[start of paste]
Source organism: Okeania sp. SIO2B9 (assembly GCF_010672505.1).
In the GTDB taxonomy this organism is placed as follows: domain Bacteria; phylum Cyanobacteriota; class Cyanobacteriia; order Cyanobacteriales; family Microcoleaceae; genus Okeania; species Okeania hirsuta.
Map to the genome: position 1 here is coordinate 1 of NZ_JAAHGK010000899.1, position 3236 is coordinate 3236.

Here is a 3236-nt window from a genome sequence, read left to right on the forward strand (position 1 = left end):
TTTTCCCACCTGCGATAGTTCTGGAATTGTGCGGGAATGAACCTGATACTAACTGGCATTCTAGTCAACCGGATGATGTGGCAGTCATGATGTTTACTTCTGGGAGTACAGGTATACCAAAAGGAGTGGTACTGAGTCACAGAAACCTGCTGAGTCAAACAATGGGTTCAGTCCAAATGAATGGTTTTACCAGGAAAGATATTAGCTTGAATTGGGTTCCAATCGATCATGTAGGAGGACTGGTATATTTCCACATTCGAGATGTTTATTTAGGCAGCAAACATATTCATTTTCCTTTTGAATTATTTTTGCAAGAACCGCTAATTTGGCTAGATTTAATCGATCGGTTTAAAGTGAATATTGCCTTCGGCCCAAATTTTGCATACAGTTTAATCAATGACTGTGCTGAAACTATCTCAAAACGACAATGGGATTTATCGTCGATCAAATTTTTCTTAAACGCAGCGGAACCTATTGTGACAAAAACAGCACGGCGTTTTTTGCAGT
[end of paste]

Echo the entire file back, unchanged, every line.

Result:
Source organism: Okeania sp. SIO2B9 (assembly GCF_010672505.1).
In the GTDB taxonomy this organism is placed as follows: domain Bacteria; phylum Cyanobacteriota; class Cyanobacteriia; order Cyanobacteriales; family Microcoleaceae; genus Okeania; species Okeania hirsuta.
Map to the genome: position 1 here is coordinate 1 of NZ_JAAHGK010000899.1, position 3236 is coordinate 3236.

Here is a 3236-nt window from a genome sequence, read left to right on the forward strand (position 1 = left end):
TTTTCCCACCTGCGATAGTTCTGGAATTGTGCGGGAATGAACCTGATACTAACTGGCATTCTAGTCAACCGGATGATGTGGCAGTCATGATGTTTACTTCTGGGAGTACAGGTATACCAAAAGGAGTGGTACTGAGTCACAGAAACCTGCTGAGTCAAACAATGGGTTCAGTCCAAATGAATGGTTTTACCAGGAAAGATATTAGCTTGAATTGGGTTCCAATCGATCATGTAGGAGGACTGGTATATTTCCACATTCGAGATGTTTATTTAGGCAGCAAACATATTCATTTTCCTTTTGAATTATTTTTGCAAGAACCGCTAATTTGGCTAGATTTAATCGATCGGTTTAAAGTGAATATTGCCTTCGGCCCAAATTTTGCATACAGTTTAATCAATGACTGTGCTGAAACTATCTCAAAACGACAATGGGATTTATCGTCGATCAAATTTTTCTTAAACGCAGCGGAACCTATTGTGACAAAAACAGCACGGCGTTTTTTGCAGT